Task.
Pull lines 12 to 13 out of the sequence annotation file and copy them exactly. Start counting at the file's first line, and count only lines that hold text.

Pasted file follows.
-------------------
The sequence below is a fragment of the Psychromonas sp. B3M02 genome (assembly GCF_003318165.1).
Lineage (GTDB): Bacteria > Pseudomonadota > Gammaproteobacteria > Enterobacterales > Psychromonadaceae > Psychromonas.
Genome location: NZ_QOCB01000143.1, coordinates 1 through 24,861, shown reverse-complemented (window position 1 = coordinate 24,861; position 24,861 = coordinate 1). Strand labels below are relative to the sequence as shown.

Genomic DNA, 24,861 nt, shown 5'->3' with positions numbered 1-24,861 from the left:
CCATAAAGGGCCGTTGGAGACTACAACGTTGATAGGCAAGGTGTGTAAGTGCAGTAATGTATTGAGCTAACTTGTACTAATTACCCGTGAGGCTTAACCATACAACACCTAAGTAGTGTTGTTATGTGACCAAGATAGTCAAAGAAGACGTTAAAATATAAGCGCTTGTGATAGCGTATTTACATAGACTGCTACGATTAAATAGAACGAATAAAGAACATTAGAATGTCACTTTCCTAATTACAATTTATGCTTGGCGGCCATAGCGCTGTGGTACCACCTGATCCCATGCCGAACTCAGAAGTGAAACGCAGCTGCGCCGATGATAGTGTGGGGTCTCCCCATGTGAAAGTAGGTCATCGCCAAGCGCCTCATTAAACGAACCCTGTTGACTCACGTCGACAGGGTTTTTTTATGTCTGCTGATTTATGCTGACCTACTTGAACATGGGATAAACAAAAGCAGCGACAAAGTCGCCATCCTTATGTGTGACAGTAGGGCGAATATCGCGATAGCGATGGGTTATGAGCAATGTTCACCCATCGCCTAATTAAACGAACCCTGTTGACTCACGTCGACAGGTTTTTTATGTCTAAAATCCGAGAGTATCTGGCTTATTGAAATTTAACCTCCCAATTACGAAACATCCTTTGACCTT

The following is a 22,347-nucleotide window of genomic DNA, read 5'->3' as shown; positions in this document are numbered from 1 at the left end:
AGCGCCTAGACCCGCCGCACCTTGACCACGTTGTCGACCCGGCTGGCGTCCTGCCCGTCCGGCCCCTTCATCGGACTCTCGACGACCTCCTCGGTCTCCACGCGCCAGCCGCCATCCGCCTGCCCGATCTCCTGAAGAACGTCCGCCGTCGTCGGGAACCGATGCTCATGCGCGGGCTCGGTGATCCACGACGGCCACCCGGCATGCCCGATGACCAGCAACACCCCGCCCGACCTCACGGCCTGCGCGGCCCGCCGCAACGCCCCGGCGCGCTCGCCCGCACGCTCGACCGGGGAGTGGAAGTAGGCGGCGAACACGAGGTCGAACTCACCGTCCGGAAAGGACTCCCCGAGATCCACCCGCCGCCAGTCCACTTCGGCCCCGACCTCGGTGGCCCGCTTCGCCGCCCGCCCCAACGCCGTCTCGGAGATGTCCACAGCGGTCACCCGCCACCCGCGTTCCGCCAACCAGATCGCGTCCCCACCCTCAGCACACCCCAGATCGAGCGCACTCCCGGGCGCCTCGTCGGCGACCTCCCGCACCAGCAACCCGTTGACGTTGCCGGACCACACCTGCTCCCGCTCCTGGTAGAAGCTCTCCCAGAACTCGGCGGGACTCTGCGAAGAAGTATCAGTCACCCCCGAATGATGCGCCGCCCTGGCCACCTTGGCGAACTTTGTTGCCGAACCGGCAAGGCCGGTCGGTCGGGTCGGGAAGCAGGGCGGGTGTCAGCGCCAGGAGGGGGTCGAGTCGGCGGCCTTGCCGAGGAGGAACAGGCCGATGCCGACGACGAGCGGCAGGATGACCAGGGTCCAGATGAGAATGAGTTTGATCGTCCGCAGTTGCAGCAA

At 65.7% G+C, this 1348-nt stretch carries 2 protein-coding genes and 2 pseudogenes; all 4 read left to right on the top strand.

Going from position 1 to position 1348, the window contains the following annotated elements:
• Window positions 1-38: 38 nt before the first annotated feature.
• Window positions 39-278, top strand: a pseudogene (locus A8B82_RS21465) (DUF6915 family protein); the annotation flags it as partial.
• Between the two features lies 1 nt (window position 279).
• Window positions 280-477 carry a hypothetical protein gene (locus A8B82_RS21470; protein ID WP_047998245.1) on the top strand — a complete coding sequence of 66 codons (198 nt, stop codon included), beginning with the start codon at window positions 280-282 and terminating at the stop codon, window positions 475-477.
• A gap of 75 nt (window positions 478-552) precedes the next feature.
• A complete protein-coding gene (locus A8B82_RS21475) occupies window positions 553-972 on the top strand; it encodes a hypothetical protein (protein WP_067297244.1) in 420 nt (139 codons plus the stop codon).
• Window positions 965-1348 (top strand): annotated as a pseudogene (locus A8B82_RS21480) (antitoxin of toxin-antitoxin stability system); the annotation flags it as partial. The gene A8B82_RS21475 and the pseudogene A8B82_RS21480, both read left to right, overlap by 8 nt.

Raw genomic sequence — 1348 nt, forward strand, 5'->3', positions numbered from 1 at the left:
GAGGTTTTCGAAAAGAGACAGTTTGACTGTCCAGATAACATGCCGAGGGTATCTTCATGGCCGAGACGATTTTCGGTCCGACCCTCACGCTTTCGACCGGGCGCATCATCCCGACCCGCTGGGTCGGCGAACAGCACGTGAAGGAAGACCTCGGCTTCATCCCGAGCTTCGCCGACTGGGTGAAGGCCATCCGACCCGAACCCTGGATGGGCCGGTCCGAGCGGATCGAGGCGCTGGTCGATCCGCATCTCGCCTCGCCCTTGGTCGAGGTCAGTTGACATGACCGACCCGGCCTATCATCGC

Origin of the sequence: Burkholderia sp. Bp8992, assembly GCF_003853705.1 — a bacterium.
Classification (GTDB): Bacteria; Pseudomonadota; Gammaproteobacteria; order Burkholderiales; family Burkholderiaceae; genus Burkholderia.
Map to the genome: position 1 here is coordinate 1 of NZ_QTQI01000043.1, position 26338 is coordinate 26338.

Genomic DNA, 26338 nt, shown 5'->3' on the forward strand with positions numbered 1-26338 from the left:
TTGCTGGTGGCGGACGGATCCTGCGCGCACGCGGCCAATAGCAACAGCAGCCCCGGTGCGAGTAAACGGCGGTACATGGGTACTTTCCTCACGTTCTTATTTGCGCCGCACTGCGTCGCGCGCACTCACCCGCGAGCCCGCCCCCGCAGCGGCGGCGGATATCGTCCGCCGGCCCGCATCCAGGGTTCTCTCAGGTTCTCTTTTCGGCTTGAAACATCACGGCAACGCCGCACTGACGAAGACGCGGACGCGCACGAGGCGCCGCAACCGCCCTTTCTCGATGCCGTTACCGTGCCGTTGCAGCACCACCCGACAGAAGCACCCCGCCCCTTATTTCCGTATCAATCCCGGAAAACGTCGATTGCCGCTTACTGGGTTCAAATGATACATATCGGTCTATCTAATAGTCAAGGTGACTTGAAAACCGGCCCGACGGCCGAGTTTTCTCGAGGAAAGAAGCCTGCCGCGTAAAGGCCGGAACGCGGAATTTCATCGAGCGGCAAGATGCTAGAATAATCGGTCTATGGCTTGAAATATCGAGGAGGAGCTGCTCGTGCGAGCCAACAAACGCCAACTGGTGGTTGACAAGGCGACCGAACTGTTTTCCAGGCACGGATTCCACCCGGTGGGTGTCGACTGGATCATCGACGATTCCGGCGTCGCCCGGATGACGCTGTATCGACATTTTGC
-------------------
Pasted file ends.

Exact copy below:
• Between the two features lies 1 nt (window position 279).
• Window positions 280-477 carry a hypothetical protein gene (locus A8B82_RS21470; protein ID WP_047998245.1) on the top strand — a complete coding sequence of 66 codons (198 nt, stop codon included), beginning with the start codon at window positions 280-282 and terminating at the stop codon, window positions 475-477.